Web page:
The ABCs of Mediation

What is mediation?

Mediation is a conversation guided by a neutral person to help participants resolve disputes or make decisions.  Mediation is often called “facilitated negotiation” because the parties are ultimately responsible for devising the resolution.  As such, the third-party neutral does not impose a decision upon them (as does the judge in litigation or the arbitrator in arbitration, for example).  No one can force anyone to come to agreement in mediation; to be effective, any proposed agreement must have the consent of all parties.  Communications in mediation are confidential and protected by Oregon law.

Why mediate?  What are the benefits?            

Mediation is less formal, more local, more customizable, and more confidential than conventional formal dispute resolution processes, such as workplace grievances or investigations.  Mediators strive to provide culturally appropriate and psychologically safe environments for dialogue.  Additionally, parties in mediation are encouraged to improve or at least not further damage their relationship with one another, which in turn promotes happiness and success at work and/or at school.  In mediation, parties have the opportunity to uncover aspects of the issue they may not have known beforehand.  Taking the time to talk through issues thoroughly promotes sound decision-making and resolution, and also fosters better interpersonal skills and conflict management techniques. 

Who is the mediator? 

The mediator is a neutral third-party individual with negotiation and facilitation skills. The mediator has no stake in the outcome of the mediation. Mediators may or may not have formal training and education in conflict resolution. Sometimes a mediator has a legal background, but this is not required.  The Ombudsperson can serve as a mediator at the UO, and can also provide additional referrals for mediators both inside and outside our campus community.

How does the mediation process work?

The mediator usually begins mediation by informing parties that mediation is a voluntary process.  Either party can withdraw from the mediation at any time, and there is no requirement that the parties reach a resolution.  Self-determination, informed consent, impartial third-party assistance, and confidentiality give participants the ability to discuss their own terms and find the most suitable problem-solving approach.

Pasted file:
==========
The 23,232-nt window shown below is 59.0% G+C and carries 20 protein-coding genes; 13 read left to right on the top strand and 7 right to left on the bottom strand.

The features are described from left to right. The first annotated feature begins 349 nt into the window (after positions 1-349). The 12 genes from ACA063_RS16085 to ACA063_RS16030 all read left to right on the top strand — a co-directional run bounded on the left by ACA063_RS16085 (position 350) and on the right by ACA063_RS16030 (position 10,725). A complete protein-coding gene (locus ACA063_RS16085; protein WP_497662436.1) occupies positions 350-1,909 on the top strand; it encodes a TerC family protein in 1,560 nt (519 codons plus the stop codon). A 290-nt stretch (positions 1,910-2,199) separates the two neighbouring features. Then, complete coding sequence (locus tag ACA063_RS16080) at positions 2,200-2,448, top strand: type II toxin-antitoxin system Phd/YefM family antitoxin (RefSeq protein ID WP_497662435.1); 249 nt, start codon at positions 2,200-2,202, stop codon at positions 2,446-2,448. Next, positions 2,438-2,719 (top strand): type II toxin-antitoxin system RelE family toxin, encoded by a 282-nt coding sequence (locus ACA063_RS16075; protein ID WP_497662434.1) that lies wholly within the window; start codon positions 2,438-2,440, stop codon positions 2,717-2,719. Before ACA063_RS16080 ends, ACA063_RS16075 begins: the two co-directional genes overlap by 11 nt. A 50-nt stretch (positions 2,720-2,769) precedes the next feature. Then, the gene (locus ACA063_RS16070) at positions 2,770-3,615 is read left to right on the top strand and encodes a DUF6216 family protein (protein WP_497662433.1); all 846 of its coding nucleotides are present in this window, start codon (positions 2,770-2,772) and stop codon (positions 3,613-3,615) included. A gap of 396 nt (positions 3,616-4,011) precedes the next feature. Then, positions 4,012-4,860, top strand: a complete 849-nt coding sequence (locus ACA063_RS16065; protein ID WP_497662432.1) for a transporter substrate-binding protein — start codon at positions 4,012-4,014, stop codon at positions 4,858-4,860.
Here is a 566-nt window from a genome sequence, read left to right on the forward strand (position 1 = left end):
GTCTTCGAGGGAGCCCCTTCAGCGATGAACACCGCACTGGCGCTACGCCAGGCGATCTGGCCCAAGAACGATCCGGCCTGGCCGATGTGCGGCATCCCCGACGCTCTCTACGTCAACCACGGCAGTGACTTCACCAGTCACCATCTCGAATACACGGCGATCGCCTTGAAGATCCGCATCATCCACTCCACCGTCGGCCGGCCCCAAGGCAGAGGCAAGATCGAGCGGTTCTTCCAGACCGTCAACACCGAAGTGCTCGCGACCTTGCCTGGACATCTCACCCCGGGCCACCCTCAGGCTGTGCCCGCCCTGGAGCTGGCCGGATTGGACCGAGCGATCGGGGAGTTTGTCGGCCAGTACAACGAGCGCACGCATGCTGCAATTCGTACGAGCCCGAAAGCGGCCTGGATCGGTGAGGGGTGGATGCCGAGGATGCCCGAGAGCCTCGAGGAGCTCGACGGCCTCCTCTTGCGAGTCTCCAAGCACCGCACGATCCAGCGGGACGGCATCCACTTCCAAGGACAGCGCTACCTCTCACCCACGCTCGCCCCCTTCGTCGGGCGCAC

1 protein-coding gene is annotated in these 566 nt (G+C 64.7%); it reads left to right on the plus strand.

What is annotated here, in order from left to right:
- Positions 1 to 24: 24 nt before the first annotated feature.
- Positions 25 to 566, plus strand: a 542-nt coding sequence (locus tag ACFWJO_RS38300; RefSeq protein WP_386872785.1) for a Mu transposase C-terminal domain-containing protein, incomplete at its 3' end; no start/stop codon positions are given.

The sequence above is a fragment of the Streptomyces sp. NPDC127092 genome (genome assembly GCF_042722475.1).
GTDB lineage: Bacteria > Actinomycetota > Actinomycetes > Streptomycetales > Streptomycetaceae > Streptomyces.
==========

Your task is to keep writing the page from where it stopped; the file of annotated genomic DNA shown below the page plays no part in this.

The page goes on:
There is no set process for mediation, but many mediations begin with each party having some time to talk about the issue.  The mediator may ask each person clarifying questions and summarize after both participants have had time to speak.  During the process, the mediator helps both sides identify issues and interests, acknowledge emotions, and generate options for resolution.  If the parties come to agreement, the mediator can assist in memorializing the terms of that agreement.

Some mediations take longer than others, and not all mediations come to resolution. The parties can decide whether another session is necessary or whether they want to pursue alternative avenues. Some mediations may take an hour, while others may require several sessions over the course of months.

What kinds of issues can be mediated?

In the workplace and at school, mediation may be a useful option for dealing with conflicts, disputes, and decisions.  Mediation through the Ombuds Program is an “informal” alternative in the sense that it is confidential and off the record.  Note that choosing mediation does not foreclose more formal approaches, such as grievances.  This means that a person can try mediation first and, if it does not work, then pursue other more formal avenues.  (Some grievances must be filed within a certain time period before they are no longer grievable.  This is particularly relevant if you are covered by a CBA here at the university.  If you are concerned about timeliness of your issue, contact us and we can help you figure it out.)

Some issues are not appropriate for mediation.  Disputes involving domestic violence, for example, are generally not considered good candidates for mediation.  The Ombudsperson can help you figure out whether mediation is an appropriate alternative.

- Roma Pawelek,  J.D. and M.S. in Conflict & Dispute Resolution, 2016